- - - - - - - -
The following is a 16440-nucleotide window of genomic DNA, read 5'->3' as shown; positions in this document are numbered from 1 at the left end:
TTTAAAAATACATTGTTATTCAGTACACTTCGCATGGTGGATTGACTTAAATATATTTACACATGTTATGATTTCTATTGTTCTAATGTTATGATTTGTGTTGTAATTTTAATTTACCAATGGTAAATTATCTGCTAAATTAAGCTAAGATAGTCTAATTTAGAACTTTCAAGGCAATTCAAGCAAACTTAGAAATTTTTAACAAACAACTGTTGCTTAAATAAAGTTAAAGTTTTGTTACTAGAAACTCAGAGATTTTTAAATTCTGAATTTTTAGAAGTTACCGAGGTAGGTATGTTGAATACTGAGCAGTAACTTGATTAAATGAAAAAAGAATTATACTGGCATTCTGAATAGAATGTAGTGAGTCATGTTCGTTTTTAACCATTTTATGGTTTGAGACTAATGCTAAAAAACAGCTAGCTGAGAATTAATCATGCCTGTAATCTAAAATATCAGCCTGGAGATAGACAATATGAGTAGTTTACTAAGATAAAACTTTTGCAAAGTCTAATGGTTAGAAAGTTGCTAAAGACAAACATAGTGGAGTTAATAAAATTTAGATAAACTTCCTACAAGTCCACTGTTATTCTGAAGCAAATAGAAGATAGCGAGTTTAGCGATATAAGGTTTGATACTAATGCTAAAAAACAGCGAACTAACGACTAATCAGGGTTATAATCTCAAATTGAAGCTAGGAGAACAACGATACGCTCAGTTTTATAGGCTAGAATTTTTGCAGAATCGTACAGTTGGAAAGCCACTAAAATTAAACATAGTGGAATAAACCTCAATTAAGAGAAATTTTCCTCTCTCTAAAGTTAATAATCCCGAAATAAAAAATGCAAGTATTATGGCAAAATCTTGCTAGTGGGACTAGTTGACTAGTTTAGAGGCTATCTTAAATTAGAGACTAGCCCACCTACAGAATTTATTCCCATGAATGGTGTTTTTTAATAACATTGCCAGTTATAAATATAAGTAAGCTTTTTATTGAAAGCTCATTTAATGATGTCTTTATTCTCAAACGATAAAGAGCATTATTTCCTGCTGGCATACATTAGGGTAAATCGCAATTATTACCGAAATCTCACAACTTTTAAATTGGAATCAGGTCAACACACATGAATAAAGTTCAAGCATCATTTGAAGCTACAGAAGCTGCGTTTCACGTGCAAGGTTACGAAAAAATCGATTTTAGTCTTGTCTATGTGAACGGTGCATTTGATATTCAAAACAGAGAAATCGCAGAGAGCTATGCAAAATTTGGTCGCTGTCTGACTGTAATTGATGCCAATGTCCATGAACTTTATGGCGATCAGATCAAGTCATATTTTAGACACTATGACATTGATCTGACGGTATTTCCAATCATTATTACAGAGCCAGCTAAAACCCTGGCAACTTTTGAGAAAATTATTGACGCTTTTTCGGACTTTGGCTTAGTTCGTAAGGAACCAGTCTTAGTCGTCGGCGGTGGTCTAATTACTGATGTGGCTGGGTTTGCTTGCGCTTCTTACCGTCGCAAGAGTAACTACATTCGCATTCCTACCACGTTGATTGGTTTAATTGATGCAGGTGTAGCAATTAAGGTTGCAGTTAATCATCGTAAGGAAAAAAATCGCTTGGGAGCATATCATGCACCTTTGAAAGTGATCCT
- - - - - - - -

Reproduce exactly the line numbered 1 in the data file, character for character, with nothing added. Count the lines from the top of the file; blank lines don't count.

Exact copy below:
The following is a 16440-nucleotide window of genomic DNA, read 5'->3' as shown; positions in this document are numbered from 1 at the left end: